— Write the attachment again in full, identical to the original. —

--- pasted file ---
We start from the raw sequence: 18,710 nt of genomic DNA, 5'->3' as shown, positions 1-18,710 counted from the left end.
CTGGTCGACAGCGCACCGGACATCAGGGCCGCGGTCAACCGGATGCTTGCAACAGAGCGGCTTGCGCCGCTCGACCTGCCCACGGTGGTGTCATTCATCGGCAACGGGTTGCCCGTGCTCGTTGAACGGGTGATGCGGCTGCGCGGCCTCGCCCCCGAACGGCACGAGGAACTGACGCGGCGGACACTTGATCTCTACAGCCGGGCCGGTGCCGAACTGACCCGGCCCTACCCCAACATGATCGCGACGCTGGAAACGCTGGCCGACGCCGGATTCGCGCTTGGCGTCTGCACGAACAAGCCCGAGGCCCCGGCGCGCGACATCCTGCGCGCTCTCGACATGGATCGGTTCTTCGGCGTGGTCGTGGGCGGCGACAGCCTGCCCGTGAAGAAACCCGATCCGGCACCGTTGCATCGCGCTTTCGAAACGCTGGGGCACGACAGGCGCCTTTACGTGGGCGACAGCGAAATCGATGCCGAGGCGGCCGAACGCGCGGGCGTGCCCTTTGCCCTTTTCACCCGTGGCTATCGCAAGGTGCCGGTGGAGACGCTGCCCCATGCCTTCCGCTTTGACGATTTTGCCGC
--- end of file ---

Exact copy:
We start from the raw sequence: 18,710 nt of genomic DNA, 5'->3' as shown, positions 1-18,710 counted from the left end.
CTGGTCGACAGCGCACCGGACATCAGGGCCGCGGTCAACCGGATGCTTGCAACAGAGCGGCTTGCGCCGCTCGACCTGCCCACGGTGGTGTCATTCATCGGCAACGGGTTGCCCGTGCTCGTTGAACGGGTGATGCGGCTGCGCGGCCTCGCCCCCGAACGGCACGAGGAACTGACGCGGCGGACACTTGATCTCTACAGCCGGGCCGGTGCCGAACTGACCCGGCCCTACCCCAACATGATCGCGACGCTGGAAACGCTGGCCGACGCCGGATTCGCGCTTGGCGTCTGCACGAACAAGCCCGAGGCCCCGGCGCGCGACATCCTGCGCGCTCTCGACATGGATCGGTTCTTCGGCGTGGTCGTGGGCGGCGACAGCCTGCCCGTGAAGAAACCCGATCCGGCACCGTTGCATCGCGCTTTCGAAACGCTGGGGCACGACAGGCGCCTTTACGTGGGCGACAGCGAAATCGATGCCGAGGCGGCCGAACGCGCGGGCGTGCCCTTTGCCCTTTTCACCCGTGGCTATCGCAAGGTGCCGGTGGAGACGCTGCCCCATGCCTTCCGCTTTGACGATTTTGCCGC